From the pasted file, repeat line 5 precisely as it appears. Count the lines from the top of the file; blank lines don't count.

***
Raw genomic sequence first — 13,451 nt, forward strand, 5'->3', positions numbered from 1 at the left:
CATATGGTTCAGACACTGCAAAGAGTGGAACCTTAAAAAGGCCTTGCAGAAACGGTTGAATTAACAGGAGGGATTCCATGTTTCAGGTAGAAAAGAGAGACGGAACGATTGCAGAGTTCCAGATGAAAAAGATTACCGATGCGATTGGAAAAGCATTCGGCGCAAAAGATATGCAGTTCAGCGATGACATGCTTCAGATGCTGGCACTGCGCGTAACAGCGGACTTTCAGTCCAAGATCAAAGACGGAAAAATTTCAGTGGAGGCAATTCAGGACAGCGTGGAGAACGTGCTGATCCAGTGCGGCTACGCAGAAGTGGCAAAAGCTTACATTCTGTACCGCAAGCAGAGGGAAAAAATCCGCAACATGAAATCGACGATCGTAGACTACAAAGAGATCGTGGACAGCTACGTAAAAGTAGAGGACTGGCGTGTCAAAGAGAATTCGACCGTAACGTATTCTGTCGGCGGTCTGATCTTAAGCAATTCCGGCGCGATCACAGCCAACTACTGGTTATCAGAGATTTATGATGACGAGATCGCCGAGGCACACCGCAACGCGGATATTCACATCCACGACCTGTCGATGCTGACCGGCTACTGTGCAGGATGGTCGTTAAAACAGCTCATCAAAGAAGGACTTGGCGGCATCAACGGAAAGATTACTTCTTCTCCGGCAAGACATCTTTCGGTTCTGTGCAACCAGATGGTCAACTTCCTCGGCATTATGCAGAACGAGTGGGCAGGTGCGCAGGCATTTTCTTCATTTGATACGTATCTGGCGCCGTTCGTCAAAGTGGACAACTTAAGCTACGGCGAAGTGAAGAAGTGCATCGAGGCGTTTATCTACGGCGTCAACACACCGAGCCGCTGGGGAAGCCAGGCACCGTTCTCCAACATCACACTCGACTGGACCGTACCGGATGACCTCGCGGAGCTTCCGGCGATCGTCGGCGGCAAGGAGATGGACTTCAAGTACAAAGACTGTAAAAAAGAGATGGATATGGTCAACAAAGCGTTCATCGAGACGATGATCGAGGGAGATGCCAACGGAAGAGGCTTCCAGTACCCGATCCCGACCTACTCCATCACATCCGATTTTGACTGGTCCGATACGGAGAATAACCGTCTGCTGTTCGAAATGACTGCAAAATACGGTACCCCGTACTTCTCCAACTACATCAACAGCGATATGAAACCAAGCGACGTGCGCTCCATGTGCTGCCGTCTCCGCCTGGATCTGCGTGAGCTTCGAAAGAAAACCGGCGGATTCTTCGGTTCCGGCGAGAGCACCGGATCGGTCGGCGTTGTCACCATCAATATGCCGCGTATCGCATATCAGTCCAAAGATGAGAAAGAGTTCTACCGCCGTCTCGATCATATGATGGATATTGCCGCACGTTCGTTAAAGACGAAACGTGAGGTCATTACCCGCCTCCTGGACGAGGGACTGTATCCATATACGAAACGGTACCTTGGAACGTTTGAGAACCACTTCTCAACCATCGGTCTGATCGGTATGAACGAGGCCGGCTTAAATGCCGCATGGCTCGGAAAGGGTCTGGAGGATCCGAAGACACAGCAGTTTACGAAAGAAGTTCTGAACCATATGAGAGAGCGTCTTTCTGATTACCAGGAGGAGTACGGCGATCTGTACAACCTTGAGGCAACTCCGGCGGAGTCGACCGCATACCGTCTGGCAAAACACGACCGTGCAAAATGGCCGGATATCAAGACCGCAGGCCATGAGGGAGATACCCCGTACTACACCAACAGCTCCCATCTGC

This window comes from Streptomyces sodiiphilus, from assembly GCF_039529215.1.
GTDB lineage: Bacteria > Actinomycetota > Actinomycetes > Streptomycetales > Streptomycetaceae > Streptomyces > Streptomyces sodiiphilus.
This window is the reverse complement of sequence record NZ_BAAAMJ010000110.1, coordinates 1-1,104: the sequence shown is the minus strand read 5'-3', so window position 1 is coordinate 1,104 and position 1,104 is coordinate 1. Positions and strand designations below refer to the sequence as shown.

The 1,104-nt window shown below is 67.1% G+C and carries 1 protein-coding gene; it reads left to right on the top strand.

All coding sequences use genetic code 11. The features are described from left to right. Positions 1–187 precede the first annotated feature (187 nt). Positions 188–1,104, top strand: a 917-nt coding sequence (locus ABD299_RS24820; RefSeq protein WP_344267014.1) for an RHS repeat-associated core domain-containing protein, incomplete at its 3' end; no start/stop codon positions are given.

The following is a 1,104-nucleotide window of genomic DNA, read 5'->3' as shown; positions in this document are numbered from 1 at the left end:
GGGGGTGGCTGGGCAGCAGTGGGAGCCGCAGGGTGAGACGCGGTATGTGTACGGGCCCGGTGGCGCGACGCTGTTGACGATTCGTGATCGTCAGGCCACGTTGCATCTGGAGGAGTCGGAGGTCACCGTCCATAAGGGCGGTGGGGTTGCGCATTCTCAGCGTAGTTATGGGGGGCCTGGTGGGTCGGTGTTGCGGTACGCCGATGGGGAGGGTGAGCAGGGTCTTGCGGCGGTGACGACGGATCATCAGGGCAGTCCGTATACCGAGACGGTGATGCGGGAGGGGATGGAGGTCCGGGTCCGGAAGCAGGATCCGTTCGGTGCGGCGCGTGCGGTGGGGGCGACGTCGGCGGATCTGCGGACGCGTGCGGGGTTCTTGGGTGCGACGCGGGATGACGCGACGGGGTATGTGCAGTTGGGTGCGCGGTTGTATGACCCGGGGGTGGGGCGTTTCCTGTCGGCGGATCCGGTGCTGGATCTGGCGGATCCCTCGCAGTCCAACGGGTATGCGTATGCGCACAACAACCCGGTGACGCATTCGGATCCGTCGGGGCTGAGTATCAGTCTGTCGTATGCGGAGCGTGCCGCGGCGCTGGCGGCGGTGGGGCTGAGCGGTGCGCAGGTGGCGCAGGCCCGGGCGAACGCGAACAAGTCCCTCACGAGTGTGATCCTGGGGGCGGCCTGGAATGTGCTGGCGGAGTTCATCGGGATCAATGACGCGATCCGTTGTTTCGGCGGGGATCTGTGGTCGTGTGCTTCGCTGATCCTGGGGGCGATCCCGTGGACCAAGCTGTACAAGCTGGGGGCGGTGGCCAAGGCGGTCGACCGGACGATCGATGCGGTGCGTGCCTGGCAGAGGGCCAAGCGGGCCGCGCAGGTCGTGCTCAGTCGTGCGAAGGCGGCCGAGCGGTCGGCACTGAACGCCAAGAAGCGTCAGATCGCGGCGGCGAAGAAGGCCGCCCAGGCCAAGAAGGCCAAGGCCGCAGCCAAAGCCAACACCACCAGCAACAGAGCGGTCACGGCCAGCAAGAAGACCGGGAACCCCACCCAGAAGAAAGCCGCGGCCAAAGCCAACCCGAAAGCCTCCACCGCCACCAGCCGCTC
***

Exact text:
This window is the reverse complement of sequence record NZ_BAAAMJ010000110.1, coordinates 1-1,104: the sequence shown is the minus strand read 5'-3', so window position 1 is coordinate 1,104 and position 1,104 is coordinate 1. Positions and strand designations below refer to the sequence as shown.